One of the first nanotechnology products to hit the consumer market with great fanfare was one that seems rather trivial: stain-resistant trousers, sometimes known as nanopants. But the fabric of those nanopants is an example of a very active area of nanotechnology research—the development of "smart materials."
A smart material is designed to accomplish specific tasks. Another example of a smart material is a fabric called GORE-TEX ® . It contains a waterproof sheet that's pierced with holes that are just a little larger than 100 nanometers. These holes are big enough to let water vapor escape (so your sweat isn't trapped), but small enough to keep liquid water out (so you stay dry).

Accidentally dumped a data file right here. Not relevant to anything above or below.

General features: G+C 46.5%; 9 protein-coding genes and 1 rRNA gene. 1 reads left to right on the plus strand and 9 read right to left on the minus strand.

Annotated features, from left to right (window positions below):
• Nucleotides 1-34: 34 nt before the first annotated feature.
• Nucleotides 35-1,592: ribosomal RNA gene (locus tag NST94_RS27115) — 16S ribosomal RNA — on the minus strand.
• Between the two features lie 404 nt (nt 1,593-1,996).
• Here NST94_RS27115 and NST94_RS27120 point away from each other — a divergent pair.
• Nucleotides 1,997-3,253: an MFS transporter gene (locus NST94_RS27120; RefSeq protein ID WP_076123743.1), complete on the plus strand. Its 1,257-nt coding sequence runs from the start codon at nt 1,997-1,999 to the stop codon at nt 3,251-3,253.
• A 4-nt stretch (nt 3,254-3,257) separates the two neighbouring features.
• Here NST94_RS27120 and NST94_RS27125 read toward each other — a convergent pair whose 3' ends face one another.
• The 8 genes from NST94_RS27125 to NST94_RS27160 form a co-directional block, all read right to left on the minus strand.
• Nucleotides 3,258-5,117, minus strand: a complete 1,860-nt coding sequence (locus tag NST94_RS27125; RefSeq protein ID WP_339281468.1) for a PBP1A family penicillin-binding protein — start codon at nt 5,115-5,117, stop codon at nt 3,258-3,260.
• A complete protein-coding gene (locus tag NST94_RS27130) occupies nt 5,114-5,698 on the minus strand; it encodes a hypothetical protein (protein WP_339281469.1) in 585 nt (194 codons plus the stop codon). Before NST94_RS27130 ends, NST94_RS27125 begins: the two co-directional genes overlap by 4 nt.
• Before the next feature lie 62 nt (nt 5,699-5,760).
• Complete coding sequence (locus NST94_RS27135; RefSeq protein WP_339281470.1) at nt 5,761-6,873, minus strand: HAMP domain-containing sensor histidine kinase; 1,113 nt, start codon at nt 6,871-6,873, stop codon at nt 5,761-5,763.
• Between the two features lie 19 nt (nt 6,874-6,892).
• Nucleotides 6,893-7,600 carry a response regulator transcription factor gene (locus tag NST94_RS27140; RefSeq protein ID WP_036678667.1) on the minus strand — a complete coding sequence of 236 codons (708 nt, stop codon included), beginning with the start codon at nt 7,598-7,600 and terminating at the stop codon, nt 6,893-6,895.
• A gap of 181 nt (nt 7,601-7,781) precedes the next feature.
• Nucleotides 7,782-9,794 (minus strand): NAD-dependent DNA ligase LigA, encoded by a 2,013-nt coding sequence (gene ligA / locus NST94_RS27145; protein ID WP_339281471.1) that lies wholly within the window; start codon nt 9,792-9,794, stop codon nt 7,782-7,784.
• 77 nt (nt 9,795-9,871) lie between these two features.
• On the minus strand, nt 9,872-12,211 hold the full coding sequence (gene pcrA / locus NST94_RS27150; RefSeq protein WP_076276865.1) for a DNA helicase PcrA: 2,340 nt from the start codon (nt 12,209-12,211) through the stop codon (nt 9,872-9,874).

Some smart materials change in response to outside stimuli, like the lenses of eyeglasses that darken in sunlight or the mugs that change color when filled with hot coffee. Today, materials are being transformed at the nanoscale to make them smart in brand new ways. For example, work is underway on dynamic armor that firms up at the impact of a bullet, or transforms into an instant splint. This is only the beginning.